Although the gap, or edge-to-edge spacing, between packages is established in the induction subsystem, the spacing between packages required for proper induction and merging of the packages from multiple lines is substantially less than the final desired gap required at the sortation subsystem. Accordingly, the present invention makes use of this consideration by slowing down the line speeds of the induction subsystem with respect to the sortation subsystem in order to more accurately induct the packages while establishing gaps between packages in the induction subsystem that will result in the desired gaps on the sortation subsystem necessary for sortation. The increase in gap length is a result of the increase in speed, or speed-ratio, between induction subsystem 30, 400 and sortation subsystem 22.
Because the conveyor system in the illustrated embodiment utilizes belt conveyors, the relative spacing between products is altered at transition points between belts of different speeds as a function of the position of the centerline of the package with respect to the leading and trailing belts. Prior to the longitudinal centerline of a package reaching a transition point between two belts, the speed of the package is established by the leading belt 46c, 48c, 412b, 420b (FIG. 14). After the centerline passes the transition point T, the speed of the package is established speed increase Ds is proportional to the speed-ratio of the by the speed of the trailing belt 46d, 48d, 413. Accordingly, the centerline spacing between packages after a belts and the centerline spacing between the packages prior to the speed increase DI. In the present system, the desired gap is established with respect to the trailing edge of the lead package and the leading edge of the following package.
Accordingly, the desired gap DI on the sortation subsystem 22 is equal to the centerline spacing Ds of the
Accordingly, the desired gap DI on the sortation packages after the speed increase minus one half of the combined lengths of the packages. This relationship is utilized by either induction subsystem 30 or 400 in order to induct packages in a manner that the desired gap is set with respect to a speed increase between the induction subsystem and the sortation subsystem. In the illustrated embodiments, the speed increase occurs between the nominal speed of metering conveyors 46c, 48c or induct control conveyors 412, 420, and the constant speed of their respective receiving conveyors 46d, 48d, 413. The line speed of the sortation subsystem is matched to that of receiving conveyors 46d, 48d, 413. Because the speed of the metering conveyors and induct control conveyors is always adjusted to nominal speed prior to the discharge of a package, this increase in speed from nominal speed to the fixed speed of the respective receiving conveyor will determine the increase in center-to-center package spacing. The speed increase is provided at this point because the conveyors involved all have the same surface frictional characteristics. Accordingly, the affect of the speed increase on the package spacing is more predictable and consistent. In the illustrated embodiment, the nominal speed of induct control conveyor sections 412b, 420b is 400 feet per minute and the speed of receiving conveyors 413 is 540 feet per minute to provided a speed ratio of 1:1.35 at transition T (FIG. 14).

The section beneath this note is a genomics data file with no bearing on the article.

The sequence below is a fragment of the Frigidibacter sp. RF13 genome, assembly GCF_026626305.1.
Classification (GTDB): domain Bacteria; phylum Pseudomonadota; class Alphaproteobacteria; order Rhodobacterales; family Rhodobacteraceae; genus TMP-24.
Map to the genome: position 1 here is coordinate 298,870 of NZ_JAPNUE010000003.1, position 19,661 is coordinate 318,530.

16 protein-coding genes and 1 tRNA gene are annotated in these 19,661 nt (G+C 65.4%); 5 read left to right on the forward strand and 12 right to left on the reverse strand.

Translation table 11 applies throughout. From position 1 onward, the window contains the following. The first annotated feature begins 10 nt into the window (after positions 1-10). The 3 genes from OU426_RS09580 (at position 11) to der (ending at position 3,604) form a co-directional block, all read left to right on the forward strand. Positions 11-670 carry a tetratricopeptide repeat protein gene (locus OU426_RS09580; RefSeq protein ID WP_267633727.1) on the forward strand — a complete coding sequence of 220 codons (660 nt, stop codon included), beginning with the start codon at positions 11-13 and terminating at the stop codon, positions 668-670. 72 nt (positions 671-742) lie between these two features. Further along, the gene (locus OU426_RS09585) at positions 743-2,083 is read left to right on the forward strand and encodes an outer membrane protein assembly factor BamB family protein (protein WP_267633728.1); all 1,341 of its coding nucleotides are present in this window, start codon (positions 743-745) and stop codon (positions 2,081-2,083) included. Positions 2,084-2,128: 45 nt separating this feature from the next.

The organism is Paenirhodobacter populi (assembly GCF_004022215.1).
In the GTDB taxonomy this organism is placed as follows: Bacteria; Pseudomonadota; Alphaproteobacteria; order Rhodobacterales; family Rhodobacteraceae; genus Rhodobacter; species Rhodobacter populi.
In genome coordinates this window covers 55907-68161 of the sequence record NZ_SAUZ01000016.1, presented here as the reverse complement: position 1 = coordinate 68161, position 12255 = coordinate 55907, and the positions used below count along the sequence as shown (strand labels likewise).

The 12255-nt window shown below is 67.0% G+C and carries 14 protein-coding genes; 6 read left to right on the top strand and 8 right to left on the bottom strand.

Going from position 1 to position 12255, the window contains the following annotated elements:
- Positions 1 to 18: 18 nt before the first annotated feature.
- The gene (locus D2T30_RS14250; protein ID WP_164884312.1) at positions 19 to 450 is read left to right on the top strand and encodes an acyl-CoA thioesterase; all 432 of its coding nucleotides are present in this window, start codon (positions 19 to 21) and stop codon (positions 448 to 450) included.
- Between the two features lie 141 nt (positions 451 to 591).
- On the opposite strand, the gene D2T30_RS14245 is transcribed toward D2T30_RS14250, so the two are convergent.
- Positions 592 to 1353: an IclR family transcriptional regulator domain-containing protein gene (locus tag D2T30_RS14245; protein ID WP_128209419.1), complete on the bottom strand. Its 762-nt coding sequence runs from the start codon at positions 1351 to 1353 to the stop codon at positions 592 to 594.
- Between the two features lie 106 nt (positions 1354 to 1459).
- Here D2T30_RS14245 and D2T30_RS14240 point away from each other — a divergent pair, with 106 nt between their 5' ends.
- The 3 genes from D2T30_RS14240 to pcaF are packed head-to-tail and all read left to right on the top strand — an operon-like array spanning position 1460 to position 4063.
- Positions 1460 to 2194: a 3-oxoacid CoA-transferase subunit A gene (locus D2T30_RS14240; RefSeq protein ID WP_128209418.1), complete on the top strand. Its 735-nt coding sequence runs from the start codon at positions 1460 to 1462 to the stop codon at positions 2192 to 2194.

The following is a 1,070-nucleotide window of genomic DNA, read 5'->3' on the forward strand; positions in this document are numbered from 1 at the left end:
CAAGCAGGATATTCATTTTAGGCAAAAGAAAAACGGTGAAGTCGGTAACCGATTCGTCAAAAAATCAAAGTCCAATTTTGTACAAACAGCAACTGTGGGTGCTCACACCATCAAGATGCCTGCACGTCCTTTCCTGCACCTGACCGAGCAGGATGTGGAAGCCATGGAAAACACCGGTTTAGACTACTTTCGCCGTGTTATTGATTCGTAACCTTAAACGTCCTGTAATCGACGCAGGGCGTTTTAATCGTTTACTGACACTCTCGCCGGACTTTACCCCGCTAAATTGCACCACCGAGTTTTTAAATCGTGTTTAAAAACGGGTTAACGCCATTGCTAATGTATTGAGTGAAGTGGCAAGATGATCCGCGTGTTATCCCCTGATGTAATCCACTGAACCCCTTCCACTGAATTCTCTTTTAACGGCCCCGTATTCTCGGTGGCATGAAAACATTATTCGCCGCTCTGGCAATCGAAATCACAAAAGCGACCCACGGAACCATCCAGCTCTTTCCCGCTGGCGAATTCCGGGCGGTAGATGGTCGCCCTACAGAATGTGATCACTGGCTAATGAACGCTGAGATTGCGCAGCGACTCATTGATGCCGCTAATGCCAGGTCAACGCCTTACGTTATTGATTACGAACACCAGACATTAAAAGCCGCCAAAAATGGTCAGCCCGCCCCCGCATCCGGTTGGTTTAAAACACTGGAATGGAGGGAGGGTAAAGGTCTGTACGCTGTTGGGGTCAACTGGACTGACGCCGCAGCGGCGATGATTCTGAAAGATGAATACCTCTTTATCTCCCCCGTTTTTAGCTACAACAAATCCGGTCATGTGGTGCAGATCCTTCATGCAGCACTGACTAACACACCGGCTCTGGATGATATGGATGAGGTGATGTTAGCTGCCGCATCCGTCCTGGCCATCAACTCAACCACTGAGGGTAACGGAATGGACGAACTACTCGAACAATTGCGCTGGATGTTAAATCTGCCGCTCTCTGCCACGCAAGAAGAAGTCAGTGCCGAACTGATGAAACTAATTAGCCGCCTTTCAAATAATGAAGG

Because the desired gap on the sortation subsystem may preferably be a function of the width of packages, the present invention provides a convenient technique for measuring package width. A first photodetector 530 is positioned to establish a beam of light 532 at a 45-degree angle α, with respect to the direction of movement of packages on conveyor 412, 420 as illustrated by the arrow (FIG. 13). A reflector 534 reflects the beam back to detector 530 whenever a package is not blocking beam 532. A second photodetector 536, which is downstream of photodetector 530, is positioned to shine its beam 538 perpendicular to the movement of the package, designated P. A reflector 540 is positioned to reflect beam 538 back to photodetector 536. When package P reaches point Z, it will block beam 532. The control counts the number of increments from position indicator 444, 446 until the leading edge of package P additionally breaks beam 538 of photodetector 536. The control converts the number of increments counted from the position indicator 444, 446 to a distance measurement and subtracts the offset distance D between photodetectors 530 and 536. Because beam 532 is established at a 45-degree angle with respect to the movement of packages on conveyor 412b, 420b, the calculated distance is equivalent to he width of the package. While the principal is illustrated for angle α equal to 45-degrees, it will be appreciated that other angles may be utilized and appropriate adjustments made to the calculations.
Other changes and modifications in the specifically described embodiments can be carried out without departing from the principles of the invention which is intended to be limited only by the scope of the appended claims, as interpreted according to the principles of patent law, including the doctrine of equivalents.
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|U.S. Classification||198/460.1, 198/572|
|International Classification||B65G47/31, B65G47/68, B65G43/08, B65G47/70|
|Cooperative Classification||B65G47/70, B65G47/681, B65G2203/044, B65G43/08, B65G47/31, B65G2203/042|
|European Classification||B65G43/08, B65G47/70, B65G47/31, B65G47/68B|
|May 16, 1995||CC||Certificate of correction|
|Nov 28, 1997||AS||Assignment|
Owner name: MANNESMANN DEMATIC RAPISTAN CORP., MICHIGAN
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Owner name: SIEMENS LOGISTICS AND ASSEMBLY SYSTEMS, INC., MICH